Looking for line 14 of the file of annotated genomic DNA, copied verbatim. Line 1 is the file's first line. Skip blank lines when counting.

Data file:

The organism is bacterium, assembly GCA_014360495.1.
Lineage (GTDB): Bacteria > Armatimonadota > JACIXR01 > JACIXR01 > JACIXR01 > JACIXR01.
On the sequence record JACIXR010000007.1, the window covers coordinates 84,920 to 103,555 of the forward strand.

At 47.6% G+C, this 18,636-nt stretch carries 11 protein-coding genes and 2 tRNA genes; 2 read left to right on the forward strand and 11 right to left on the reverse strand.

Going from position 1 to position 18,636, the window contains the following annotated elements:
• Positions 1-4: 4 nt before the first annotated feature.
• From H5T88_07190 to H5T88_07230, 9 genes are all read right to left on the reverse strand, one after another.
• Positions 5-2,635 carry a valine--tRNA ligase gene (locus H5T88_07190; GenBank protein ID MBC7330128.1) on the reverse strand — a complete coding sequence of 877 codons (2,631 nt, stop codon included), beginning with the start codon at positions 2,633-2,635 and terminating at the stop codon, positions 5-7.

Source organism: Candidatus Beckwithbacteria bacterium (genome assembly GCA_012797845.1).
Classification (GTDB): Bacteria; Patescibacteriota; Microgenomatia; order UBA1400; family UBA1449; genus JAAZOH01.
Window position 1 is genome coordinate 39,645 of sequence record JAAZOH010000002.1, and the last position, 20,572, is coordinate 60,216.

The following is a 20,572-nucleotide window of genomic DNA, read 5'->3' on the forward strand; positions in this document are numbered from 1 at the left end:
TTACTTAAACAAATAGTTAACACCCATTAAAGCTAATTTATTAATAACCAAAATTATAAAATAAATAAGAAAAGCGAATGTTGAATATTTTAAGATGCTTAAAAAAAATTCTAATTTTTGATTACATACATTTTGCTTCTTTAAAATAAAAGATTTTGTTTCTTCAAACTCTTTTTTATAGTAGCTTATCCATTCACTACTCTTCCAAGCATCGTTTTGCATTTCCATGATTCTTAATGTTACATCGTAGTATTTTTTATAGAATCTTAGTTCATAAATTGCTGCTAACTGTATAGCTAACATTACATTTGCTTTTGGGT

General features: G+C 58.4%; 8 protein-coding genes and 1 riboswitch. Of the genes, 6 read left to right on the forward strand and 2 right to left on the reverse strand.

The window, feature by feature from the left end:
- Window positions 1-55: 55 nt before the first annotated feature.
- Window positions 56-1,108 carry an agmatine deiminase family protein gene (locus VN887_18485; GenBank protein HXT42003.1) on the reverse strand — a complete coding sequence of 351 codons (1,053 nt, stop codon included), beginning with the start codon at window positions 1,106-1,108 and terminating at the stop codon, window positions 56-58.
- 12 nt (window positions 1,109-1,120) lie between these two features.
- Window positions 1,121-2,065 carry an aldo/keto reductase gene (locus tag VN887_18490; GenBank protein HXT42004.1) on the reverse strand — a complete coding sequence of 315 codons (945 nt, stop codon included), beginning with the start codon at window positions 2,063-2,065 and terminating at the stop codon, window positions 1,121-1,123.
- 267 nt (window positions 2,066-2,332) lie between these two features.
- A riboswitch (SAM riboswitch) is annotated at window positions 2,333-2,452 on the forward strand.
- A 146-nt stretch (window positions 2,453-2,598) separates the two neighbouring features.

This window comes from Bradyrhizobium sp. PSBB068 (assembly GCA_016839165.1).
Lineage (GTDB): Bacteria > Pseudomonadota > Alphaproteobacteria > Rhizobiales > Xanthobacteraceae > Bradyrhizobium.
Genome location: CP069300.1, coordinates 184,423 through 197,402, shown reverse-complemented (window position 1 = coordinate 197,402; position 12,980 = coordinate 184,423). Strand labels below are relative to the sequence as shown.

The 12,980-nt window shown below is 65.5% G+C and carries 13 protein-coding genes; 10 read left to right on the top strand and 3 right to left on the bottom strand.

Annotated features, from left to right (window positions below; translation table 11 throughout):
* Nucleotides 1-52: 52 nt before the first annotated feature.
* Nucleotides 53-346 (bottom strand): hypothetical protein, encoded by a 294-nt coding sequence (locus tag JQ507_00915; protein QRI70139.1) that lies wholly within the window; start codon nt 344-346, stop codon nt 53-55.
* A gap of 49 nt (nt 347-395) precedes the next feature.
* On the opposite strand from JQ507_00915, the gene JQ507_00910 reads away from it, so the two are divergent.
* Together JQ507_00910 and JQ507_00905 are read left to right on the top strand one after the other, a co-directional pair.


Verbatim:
General features: G+C 58.4%; 8 protein-coding genes and 1 riboswitch. Of the genes, 6 read left to right on the forward strand and 2 right to left on the reverse strand.